The Massachusetts Supreme Court Judicial court passed a judgment on Tuesday to create, “new constitutional sentencing scheme for juveniles convicted of homicide crimes”. The decision “struck down a law that allows juveniles to be setnecned to life in prision with no possibility of parole for crimes committed before they turned 18” (Boston Globe, 12/27/2013, Valencia and Ellement). Read more of the article here.
It reminds me of a song that’s been going through my head since Christmas: If it Were Left up to Me by Sly and the Family Stone.
The main refrain of the song, “If it were left up to me, I would try” and the last lines “I promise from me to you, I will try” resonate with me as I spend the holidays thinking about the YMEJ grad seminar and my own shifting lines of thinking. In fact, I’ve been drafting a blog post in my head entitled, Rethinking my thinking, or perhaps even rethinking my rethinking. But that sounds rather grandiose. I notice a lot more in the news/media about court involved youth. Am I more aware of the conversation because of my work in the grad seminar?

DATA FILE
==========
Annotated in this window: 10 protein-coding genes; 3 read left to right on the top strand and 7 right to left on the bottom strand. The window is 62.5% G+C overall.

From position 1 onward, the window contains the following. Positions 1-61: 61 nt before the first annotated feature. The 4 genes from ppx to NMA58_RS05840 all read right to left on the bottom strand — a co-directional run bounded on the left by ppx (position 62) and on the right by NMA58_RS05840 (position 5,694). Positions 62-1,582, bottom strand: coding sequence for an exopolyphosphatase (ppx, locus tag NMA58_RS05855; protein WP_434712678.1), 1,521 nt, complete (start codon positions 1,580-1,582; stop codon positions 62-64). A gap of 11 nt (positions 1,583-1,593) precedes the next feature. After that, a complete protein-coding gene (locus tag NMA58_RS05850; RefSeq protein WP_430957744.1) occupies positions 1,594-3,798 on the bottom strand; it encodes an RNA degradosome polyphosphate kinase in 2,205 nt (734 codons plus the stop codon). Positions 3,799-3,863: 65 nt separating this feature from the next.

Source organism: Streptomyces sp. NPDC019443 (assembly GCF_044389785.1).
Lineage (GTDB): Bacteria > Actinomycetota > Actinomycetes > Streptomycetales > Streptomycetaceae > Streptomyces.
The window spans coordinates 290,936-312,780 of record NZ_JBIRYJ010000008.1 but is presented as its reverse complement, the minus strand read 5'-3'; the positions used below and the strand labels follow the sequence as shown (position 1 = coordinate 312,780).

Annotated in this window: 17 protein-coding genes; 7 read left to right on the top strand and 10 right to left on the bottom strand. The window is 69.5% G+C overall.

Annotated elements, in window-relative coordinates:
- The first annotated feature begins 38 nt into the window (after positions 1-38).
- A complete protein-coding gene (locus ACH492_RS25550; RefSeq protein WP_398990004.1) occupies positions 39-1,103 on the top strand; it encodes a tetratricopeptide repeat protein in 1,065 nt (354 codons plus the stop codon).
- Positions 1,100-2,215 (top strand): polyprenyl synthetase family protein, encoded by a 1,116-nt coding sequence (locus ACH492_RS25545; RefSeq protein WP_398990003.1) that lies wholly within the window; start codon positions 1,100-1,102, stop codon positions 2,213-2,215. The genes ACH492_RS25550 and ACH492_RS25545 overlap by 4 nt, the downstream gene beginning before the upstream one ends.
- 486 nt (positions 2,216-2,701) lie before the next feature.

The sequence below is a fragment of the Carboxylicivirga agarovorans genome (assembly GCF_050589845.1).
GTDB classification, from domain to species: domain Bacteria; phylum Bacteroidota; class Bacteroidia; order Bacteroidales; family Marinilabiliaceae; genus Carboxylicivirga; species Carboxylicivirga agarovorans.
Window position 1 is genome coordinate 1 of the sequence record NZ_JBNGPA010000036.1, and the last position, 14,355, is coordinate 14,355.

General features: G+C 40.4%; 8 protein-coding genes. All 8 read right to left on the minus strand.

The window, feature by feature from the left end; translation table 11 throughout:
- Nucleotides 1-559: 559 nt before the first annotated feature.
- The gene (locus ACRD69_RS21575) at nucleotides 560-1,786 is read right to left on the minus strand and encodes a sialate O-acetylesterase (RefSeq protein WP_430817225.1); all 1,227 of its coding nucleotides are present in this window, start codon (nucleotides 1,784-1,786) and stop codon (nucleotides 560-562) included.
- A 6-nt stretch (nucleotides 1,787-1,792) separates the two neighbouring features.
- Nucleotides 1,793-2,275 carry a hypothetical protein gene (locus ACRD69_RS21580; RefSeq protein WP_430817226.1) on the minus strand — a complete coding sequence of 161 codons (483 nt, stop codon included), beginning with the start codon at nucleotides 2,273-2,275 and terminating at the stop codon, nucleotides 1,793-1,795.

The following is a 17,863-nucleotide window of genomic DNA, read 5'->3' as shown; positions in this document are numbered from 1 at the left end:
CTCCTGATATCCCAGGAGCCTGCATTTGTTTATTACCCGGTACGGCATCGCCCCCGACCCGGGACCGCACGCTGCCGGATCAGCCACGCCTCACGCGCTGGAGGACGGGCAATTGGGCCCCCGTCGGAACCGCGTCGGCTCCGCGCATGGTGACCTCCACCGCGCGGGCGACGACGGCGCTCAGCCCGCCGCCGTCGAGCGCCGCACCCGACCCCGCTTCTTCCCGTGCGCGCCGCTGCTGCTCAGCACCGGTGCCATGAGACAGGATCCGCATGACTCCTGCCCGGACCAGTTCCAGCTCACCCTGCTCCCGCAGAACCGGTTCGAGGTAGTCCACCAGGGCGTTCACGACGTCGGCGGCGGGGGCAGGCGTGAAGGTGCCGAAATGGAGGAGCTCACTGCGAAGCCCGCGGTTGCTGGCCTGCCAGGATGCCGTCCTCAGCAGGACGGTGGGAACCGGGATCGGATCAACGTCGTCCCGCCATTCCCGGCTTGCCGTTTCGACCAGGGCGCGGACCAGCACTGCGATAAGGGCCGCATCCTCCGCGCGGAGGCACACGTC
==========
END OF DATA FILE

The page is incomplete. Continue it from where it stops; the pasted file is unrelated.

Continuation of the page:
These conversations have been taking place over a many years and contexts. Still, when I read about the Boston SJC decision I feel hope. Hope that the YMEJ grad seminar is not an isolated moment/space. Hope that a system (such as the courts) is able to rethinking their thinking. And I do promise to try.